January 4, 2006
In issuing a blistering, unequivocal decision declaring “intelligent design” to be illegitimate science, a federal judge in Pennsylvania may have provided an authoritative guide for school officials and science teachers seeking to defend the teaching of evolution, legal observers say.
The favorable revenue forecasts greeting state lawmakers as they begin convening this week for the 2006 legislative season are tempered by the spiraling costs for Medicaid, high energy prices, and increased demands from K-12 and higher education.
Paulden Elementary School wasn’t supposed to be open this academic year. State officials in May revoked the charter for the rural Arizona school, citing several violations of state and federal law, including the failure to fingerprint some teachers.
By proposing to run the Los Angeles schools, Mayor Antonio Villaraigosa is facing what experts say could be the most difficult takeover of schools yet to be tried by a mayor. In fact, his bid is raising the political and educational stakes enough to spark concern among many in the sprawling district.
Residents of a Colorado town have decided they would rather pay more in taxes than force their tiny district to comply with the federal No Child Left Behind Act.
News in Brief: A National Roundup
News in Brief: A National Roundup
People in the News
Business leaders and politicians in the United States could be scaring away high school students from pursuing math- and science-related careers by focusing on the large numbers of engineers produced by China and India and the loss of such U.S. jobs to outsourcing, a report says.
The number of teachers entering New York City schools through alternative routes to licensure has risen dramatically, even as the number holding temporary certificates has dropped, a study released last week says.
Radical changes are needed in teacher education and professional development to prepare educators to meet students’ literacy needs throughout the K-12 years, the latest in a series of books from the National Academy of Education concludes.
Worried that a district with a national reputation for improvement could lose its luster, civic leaders are pitching a wide-ranging plan to reorganize the Charlotte-Mecklenburg, N.C., schools.
The U.S. Department of Education has ordered the Birmingham, Ala., school district to allow students from a dozen low-performing middle schools to transfer to other schools under the No Child Left Behind Act.
From his cozy home office in Warrenton, Va., Christopher J. Klicka is dispensing advice to two evangelical Christian ministers who also happen to be home-schooling dads from Japan.
When administrators in St. Paul, Minn., announced a policy to have school district employees voluntarily either unplug or pay for small appliances used in classrooms, they found the temperature dropping between them and some teachers.
The newly reconstituted Dover, Pa., school board appears ready to enforce a federal judge's ruling that forbids school officials in Dover to require that students be introduced to the concept of “intelligent design” in science class.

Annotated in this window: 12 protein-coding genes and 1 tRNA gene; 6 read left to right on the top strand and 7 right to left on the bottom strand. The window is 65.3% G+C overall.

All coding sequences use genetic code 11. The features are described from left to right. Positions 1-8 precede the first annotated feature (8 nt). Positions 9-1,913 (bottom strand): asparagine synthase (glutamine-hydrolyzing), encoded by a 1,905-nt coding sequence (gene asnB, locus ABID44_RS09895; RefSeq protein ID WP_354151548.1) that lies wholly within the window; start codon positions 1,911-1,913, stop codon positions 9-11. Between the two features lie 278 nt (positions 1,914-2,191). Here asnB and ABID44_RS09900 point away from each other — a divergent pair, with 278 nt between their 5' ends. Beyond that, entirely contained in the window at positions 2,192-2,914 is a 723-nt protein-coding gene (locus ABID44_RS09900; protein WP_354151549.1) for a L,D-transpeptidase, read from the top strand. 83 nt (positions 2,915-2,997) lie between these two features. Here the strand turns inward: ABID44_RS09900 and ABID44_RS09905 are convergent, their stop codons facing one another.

While charter schools sometimes resort to lawsuits to stymie efforts to shut them down, many others wage their fights with less dramatic weapons, such as administrative appeals.
Black legislators and school leaders in Arkansas are protesting the loss of dozens of African-American school board members, superintendents, and principals, nearly two years after the legislature voted to force dozens of the state’s smallest school districts to merge with neighboring districts.
Arizona legislators and Gov. Janet Napolitano have their work cut out for them in this new year: to come up with a plan to provide more money for teaching English-language learners, or face fines of up to $2 million a day.
News in Brief: A State Capitals Roundup
The long-awaited federal aid for schools damaged by Hurricanes Katrina and Rita and for those that took in thousands of students displaced by the devastating storms appears to be on the way.
Despite efforts to provide small increases for Title I and special education, a late 1 percent across-the-board cut in most federal discretionary spending means that the Department of Education’s fiscal 2006 budget differs little from last year’s spending plan.
A proposed federal regulation on testing students with disabilities provides details on the flexibility available to states and schools for meeting the requirements of the No Child Left Behind Act.
News in Brief: A Washington Roundup
PAGE 22 - On Assignment
California’s lowest-achieving schools are routinely visited by inspectors on the lookout for, among other things, inadequate textbook supplies, dirty drinking water, and evidence of vermin.
A 2004 legal settlement in the Williams v. California school finance case has led to new efforts to improve conditions in the state’s most academically needy schools. A set of laws passed following the settlement established an inspection program to ensure that those schools are in good repair and free of major health and safety hazards.
PAGE 28 - Commentary
The No Child Left Behind Act provides new opportunities and responsibilities to involve parents as rightful partners in school and district improvement, write Denis P. Doyle and William J. Slotnik.
PAGE 29 - Commentary
Michael Holzman says it is school segregation, not cultural issues, that is holding back African-American boys.
PAGE 52 - Commentary
Michelle Rhee and Jessica Levin of the New Teacher Project say urban schools often have one hand (and sometimes both) tied behind their backs as they try to build high-quality teaching staffs.